I wish to write about a fugitive aspect of cinema that goes mostly unspoken in reviews and reduced to verbiage in academic papers.  It is sort of formless, messy, and brings with it nothing but shame and feelings of inadequacy to those who try to naïvely ensnare it with words; it seems unspoken for a reason, because it bears out its meaning like a zen koan: to point at it is not to capture it.  However, I am stubborn and frustrated with conversations I have had regarding the virtues of cinema that I shall go through with this stupid task.  The tone-deaf may read on blankly or click away.

In the final minutes of the behind-the-scenes documentary of the Criterion version of Soderbergh’s Che, the director laments the state of the modern day cinema-going experience: “There is no illumination anymore, people see a film and five minutes later they are preoccupied with where they are going to eat”. The issue lies squarely with the audience, not the product. The jazz is there, I just can’t hear it, and likewise the illuminations are there, but some of us can’t adequately experience them. I agree with this sentiment.  Differences of taste occur, and I am not here to deny them, but there is something to be said for a mutual foundational understanding of what modes of experience may be read within the frame, whether you like them or not. Taste ought not to trump experience, it shouldn’t blind one of the modes of experience available to a particular captured moment. I am not so clever that I can erase what Che involves in its presentation by writing a particular nasty review opposed to it; its resistance to conventions of biographical storytelling and its languid preoccupation with the lived-in moments of the protagonist’s life is not up to a matter of taste but palpable to anyone who has the faintest grasp of what came before. The stimuli for illumination is there just like the jazz notes are there, it is not a lack of examples, and therefore not a lacking in cinema, but of the character of those who gravitate to it.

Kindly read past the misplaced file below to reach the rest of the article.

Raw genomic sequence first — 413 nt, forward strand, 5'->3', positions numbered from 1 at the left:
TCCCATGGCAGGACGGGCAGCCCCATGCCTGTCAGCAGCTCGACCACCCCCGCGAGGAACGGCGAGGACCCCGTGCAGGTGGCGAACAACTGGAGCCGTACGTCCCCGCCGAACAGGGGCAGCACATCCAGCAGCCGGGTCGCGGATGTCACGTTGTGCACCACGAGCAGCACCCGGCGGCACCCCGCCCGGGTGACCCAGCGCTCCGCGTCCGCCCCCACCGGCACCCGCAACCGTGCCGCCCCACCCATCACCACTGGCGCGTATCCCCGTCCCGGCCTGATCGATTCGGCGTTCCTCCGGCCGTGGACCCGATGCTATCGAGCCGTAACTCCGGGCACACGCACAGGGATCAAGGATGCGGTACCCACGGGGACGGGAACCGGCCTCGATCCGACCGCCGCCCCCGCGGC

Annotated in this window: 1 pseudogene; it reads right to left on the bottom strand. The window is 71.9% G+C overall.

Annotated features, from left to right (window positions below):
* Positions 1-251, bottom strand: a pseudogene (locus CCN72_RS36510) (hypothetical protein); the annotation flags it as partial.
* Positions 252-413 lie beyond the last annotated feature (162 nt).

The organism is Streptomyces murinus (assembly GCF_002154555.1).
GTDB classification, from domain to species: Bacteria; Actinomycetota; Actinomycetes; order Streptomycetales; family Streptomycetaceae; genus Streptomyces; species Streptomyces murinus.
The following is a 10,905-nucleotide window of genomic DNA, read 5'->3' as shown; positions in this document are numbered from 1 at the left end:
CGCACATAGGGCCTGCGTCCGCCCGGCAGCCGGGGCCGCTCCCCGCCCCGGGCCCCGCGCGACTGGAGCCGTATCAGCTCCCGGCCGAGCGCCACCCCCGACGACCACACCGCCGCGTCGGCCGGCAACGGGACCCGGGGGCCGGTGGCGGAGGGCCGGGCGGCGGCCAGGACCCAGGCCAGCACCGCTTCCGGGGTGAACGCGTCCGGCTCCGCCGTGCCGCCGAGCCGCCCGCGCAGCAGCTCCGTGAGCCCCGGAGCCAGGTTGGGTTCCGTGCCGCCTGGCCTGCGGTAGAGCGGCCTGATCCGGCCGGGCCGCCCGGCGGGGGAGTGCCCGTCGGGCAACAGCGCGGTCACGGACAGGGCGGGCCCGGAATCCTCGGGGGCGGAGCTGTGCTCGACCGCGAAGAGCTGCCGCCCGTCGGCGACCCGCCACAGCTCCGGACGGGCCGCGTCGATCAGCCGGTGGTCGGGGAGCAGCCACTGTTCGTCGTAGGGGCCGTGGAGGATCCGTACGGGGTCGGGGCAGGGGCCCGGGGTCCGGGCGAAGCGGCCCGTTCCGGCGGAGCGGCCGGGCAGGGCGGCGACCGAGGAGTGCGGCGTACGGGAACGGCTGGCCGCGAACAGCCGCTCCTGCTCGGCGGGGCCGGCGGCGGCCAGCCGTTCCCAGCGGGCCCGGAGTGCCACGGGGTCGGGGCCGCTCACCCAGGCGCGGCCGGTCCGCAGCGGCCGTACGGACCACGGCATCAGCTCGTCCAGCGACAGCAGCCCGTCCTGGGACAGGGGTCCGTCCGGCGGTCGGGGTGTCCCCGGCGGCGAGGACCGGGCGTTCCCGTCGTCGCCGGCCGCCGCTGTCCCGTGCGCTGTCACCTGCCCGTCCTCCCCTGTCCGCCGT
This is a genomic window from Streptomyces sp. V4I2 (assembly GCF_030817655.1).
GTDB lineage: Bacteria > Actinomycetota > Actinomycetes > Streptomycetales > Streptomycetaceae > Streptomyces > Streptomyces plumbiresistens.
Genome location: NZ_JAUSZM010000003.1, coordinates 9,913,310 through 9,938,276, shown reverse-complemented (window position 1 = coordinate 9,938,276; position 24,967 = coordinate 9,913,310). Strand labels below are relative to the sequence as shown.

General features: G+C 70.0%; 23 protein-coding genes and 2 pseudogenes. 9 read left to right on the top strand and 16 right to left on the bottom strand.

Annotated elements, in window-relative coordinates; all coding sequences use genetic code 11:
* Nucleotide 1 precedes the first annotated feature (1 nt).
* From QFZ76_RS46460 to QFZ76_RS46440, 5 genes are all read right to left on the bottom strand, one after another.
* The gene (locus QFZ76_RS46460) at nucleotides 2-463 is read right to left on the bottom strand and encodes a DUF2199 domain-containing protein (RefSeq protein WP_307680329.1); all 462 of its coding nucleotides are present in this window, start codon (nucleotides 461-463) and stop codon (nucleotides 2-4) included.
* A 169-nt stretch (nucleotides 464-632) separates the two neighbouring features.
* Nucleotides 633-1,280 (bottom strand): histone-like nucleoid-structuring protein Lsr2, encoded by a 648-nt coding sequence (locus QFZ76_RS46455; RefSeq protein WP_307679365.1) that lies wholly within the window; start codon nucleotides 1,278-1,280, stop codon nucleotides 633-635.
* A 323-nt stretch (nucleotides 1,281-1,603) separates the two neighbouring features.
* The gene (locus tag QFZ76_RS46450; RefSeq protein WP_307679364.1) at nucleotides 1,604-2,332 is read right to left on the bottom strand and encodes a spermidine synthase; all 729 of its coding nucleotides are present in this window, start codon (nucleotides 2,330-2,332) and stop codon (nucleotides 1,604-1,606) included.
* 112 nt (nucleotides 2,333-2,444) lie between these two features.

So what is this alternative way through which cinema may be experienced?  Simply put: patiently, one frame at a time.  As viewers we have grown into the habit of privileging the aggregate meanings of a film over, and to the disregard of, the immediate.  We scarcely have a terminology for the micro-bursts of illumination, but we have libraries full of tomes written on their ciphers.

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DVD Review: Our Idiot Brother

Our Idiot Brother DVD Cover

Director: Jesse Peretz
Screenplay: David Schisgall, Evgenia Peretz
Producers: Anthony Bregman, Peter Saraf, Marc Turtletaub
Starring: Paul Rudd, Elizabeth Banks, Zooey Deschanel, Emily Mortimer, Emily Mortimer, Rashida Jones, Steve Coogan, Hugh Dancy
MPAA Rating: R (14A in Canada)
Running time: 90 min.

Every family has one. A guy or gal who doesn’t fit in and that, if you didn’t know any better, you would swear didn’t belong to the family. In the case of the tight knit family at the centre of Our Idiot Brother, that person is Ned. Though the film’s title, Our Idiot Brother, bluntly states that suggests Ned an idiot, he’s really not. He’s just a bit of a hippie, a guy who doesn’t put much stock on money and whose joys in life are small: his dog, his girlfriend and his family. He’s also a bit too trustworthy and this trait gets him into a bit of hot water.

Our Idiot Brother StillWhile selling his wares at the local farmer’s market, Ned is approached by the local cop who gives Ned a sap story about a bad week that he needs unwinding from. He’s looking for a bit of pot and after some haggling, Ned gives in and offers the guy a bag-o-weed. The cop forces $20 on Ned before arresting him for the sale of narcotics. Oops. Ned heads off to jail where he spends eight glorious months working and making new friends. Upon his release he returns to the farm he shared with his girlfriend, a cookie cutter modern hippy who calls everyone “Dude,” to find that he’s been replaced by a guy even more clueless than he is. With his meagre belongings in tow, he heads to the city to bunk with his mother and to find some way to raise the $1,000 he needs to rent the chicken barn at the back of the farm all so he can be closer to his dog Willy Nelson who his girlfriend has, essentially, taken hostage.